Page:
Google has always seen itself as more than a search engine or advertising company. Now it’s turning its focus to healthcare, betting that its AI prowess can create a powerful new paradigm for the detection, diagnosis, and treatment of disease. In short, Google seems to be going after the healthcare space from every possible angle.
Health data is getting digitized and structured, from a new electronic record standard to imaging to DNA sequencing. Google is both helping speed up this process by creating new means of processing health data and betting that it can use AI to make sense of the data quickly and potentially more accurately than current methods.
According to industry watchers, Google is investing eight times more in AI and Machine Learning (ML) than its competitors. The tech giant is also aggressively acquiring AI start-ups and pushing individual research on AI/ML on an unprecedented scale.
Verily is where Alphabet is doing the bulk of its healthcare work. Verily, run by Andrew Conrad, founder of National Genetics Institute, is focused on partnering with existing healthcare institutions to find areas to apply AI, especially via its Study Watch, a wearable device that captures biometric data.
Deepmind, run by Demis Hassabis is looking at using Machine Learning to create next-generation diagnostic tools. The aim of the company Demis says is to ‘get patients from test to treatment faster’.
Calico is run by ex-Genentech CEO Arthur Levinson and is focussed on using AI to tackle age-related health issues.
The underlying idea behind most projects being undertaken by these companies is to analyse vast data sets, find anomalies and combine machine learning with data analysis to detect diseases faster and more accurately.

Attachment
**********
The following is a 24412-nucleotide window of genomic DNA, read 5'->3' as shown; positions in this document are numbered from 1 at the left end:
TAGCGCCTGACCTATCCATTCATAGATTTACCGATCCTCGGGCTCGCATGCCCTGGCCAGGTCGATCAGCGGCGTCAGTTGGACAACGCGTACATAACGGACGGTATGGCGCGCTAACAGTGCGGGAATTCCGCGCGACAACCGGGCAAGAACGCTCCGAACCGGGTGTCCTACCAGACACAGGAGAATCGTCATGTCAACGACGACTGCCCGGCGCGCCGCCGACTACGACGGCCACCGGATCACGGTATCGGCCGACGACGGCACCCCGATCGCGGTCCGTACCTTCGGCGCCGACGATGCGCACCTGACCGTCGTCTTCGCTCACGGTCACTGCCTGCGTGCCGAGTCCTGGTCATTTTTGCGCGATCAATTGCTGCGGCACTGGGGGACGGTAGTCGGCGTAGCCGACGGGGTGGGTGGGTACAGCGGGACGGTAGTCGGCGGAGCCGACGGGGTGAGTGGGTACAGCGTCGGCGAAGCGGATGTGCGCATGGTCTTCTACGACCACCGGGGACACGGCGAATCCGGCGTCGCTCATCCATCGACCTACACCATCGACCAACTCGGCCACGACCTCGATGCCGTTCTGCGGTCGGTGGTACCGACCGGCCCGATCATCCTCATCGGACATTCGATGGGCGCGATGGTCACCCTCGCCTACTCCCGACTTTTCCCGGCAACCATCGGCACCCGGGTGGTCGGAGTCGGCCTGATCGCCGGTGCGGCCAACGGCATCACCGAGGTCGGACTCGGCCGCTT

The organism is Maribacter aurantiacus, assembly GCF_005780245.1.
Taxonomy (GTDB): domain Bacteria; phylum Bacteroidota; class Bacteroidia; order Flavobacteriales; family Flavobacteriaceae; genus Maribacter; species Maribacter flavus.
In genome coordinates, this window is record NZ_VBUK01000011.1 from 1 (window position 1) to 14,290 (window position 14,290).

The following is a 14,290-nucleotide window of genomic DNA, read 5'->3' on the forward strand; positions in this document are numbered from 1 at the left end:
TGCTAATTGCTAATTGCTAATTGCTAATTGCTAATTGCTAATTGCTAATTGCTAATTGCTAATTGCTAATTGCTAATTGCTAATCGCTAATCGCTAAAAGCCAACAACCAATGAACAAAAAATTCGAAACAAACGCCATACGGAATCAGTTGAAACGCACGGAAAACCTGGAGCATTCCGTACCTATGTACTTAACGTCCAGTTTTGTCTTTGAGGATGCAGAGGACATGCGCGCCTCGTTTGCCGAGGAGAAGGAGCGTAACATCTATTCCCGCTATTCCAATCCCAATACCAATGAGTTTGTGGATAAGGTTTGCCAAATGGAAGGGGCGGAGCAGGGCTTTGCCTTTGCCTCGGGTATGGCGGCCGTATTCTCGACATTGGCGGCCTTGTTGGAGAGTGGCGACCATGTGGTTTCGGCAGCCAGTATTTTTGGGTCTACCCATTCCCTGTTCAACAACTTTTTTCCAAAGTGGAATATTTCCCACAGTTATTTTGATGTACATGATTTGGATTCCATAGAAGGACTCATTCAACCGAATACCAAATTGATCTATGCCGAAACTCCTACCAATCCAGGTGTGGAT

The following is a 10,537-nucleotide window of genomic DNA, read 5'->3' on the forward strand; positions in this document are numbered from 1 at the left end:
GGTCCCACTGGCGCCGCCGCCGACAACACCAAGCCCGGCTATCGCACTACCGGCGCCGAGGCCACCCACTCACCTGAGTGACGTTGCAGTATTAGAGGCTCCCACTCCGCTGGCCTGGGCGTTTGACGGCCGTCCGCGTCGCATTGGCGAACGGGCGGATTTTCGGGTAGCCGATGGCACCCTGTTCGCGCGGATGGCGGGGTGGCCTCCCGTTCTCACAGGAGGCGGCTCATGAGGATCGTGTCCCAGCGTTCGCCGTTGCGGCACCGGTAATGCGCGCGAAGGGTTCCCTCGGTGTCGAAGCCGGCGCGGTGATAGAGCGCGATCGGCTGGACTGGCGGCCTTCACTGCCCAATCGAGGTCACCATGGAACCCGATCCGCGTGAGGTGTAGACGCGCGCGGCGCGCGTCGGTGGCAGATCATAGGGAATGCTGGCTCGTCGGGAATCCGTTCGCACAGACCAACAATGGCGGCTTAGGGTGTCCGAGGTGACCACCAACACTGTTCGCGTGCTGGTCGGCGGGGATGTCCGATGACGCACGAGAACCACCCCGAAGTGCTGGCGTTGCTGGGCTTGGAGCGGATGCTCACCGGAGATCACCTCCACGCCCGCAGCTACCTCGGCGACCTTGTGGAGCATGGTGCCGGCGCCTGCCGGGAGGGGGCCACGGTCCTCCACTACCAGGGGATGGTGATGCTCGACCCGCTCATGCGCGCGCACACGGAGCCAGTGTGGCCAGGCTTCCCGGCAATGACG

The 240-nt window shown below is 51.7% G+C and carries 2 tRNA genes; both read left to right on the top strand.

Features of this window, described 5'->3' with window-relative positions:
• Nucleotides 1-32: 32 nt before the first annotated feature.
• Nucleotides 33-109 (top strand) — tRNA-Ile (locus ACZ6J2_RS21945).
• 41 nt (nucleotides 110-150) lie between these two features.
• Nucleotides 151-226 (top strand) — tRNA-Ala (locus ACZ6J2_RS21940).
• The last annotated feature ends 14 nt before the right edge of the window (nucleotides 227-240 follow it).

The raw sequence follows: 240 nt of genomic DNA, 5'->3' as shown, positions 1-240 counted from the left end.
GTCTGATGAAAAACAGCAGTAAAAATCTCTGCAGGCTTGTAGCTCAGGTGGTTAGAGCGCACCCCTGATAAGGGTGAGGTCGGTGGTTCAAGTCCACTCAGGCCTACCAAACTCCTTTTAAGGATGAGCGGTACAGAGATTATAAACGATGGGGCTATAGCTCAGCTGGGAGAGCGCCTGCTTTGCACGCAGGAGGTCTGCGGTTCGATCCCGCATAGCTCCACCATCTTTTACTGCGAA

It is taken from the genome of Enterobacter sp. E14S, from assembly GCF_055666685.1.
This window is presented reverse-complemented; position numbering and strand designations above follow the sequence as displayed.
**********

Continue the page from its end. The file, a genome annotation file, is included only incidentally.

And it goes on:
But, Google (more accurately, Alphabet) doesn’t stop there. Verily has filed a number of patents for corrective eyewear that uses AI to remedy visual ailments. Google’s research recently showed that its algorithms were just as good as ophthalmologists when it came to detecting eye diseases.
Google also has a number of wearable devices suited for heart patients in the pipeline. Study Watch launched by Verily in 2017 was one such device, packed with an electrocardiogram (ECG), it could provide faster and more consistent data on the patient’s heart function.
In order to increase interoperability among hospitals, physicians, and other relevant parties, the industry is slowly shifting to a new technology known as FHIR (Faster Healthcare Interoperability Resources). FHIR creates standards for different data elements so that developers can build application programming interfaces (APIs) that can be used to access datasets from different systems.
Google is betting that accessing, organizing, and interpreting this data is going to be the future of healthcare. The company acquired API management company Apigee for $625 million in 2016. One part of Apigee’s business is dedicated to building healthcare APIs using FHIR.
Google is working on a large number of initiatives focused on different facets of healthcare across so many areas of the company that the chances of failure are high, as is the potential for success.